CHENNAI: The State government should strive to obtain the status of a designated protected site under the Ramsar Convention for the Pallikaranai Marshland, said senior advocate PS Raman in the Madras High Court on Monday.
The marshland, the only urban wetland in Chennai city, situated about 30 km inland of the Bay of Bengal, is unable to provide its ecological services and in fact, it emits more carbon-di-oxide and methane than it absorbs, said Raman, who has been appointed as amicus curiae in a PIL taken up suo motu, before a division bench of Justices S Manikumar and Subramonium Prasad.
In his preliminary report, Raman, after inspecting the marshland with Ramya Roopa, an expert in bio-diversity in wetlands, the Chennai district forest officer and the local revenue officials, suggested to the government to shift the dump-yard to another appropriate location, on a priority basis. Until an alternative site is identified, it should take steps to reduce the area of the existing dump yard and not extend further, while clearing the existing dump sites.
The Forest department had already recommended to the government to explore the possibility of installing a suitable treatment plant. The Corporation should examine the implementation of appropriate municipal solid waste management strategies to minimise the adverse effects of garbage disposal, the report said.
The request made by the Forest department regarding the transfer of the unutilised 100 hectares from the Corporation, as early as in 2012, is yet to be acted upon, the report pointed out. The land should be handed over at the earliest to enable starting conservation activities.
To tackle the threat of encroachments, a vigilance monitoring committee with representation from the registration authorities, Chennai Municipal Corporation, Forest Department, revenue authorities and planning authorities should be constituted to ensure that no further encroachments take place.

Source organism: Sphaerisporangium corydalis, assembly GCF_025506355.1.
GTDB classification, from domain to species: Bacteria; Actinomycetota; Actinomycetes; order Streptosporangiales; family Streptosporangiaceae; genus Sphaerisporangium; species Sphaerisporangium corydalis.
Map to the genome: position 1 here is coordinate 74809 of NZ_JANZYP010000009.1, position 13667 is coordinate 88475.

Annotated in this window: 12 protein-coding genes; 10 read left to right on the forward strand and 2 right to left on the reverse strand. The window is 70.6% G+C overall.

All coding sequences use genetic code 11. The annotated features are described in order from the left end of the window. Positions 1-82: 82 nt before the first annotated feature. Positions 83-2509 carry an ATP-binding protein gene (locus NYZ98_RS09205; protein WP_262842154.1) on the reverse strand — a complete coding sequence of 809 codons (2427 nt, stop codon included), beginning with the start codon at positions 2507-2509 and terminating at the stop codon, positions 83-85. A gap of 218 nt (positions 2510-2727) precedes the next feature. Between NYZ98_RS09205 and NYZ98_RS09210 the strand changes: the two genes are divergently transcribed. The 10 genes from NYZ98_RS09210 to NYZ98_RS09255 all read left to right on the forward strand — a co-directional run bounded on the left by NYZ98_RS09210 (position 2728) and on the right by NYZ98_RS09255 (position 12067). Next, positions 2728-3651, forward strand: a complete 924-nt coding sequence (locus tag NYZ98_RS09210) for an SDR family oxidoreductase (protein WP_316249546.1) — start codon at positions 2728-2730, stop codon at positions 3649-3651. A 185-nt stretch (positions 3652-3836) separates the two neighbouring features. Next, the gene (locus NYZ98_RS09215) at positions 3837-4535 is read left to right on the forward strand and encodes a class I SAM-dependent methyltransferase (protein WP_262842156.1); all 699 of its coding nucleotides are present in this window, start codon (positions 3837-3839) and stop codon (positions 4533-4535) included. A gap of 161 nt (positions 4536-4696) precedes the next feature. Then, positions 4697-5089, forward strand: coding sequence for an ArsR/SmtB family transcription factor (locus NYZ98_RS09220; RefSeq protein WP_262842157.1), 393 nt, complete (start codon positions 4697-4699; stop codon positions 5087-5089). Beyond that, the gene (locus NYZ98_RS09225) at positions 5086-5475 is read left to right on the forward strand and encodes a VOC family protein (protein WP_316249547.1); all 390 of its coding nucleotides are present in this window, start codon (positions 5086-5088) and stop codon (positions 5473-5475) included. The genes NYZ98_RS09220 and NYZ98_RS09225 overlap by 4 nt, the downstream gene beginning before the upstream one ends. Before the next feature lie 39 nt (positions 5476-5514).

Raman has also inspected the Kazhuveli wetland, the second largest brackish water wetland in Tindivanam range of Villupuram forest division. One of the most productive life supporting systems, it offers innumerable ecosystem services including flood water storage and control. He suggested that the deficiencies in the current licensing and regulation of shrimp culture need to be addressed. Shrimp farms operating without licences should be stopped.
Socio-ecological environment of the location of the shrimp farm needs to be considered while granting licences. Steps should be taken to monitor and ensure that no poaching activities take place at the Kazhuveli wetland. Instead of merely imposing a penalty on offenders, imprisonment should be imposed as provided for under Section 51 of the Wildlife Protection Act,1972, the report said.The bench posted the matter to August 29 to enable the government to file its counter.
‘Kazhuveli needs to be protected too’
A representation should be made by the State Forest department to the Centre to designate the area of the Kazhuveli wetlands as a protected site under the Ramsar Convention and as a bird sanctuary, the report said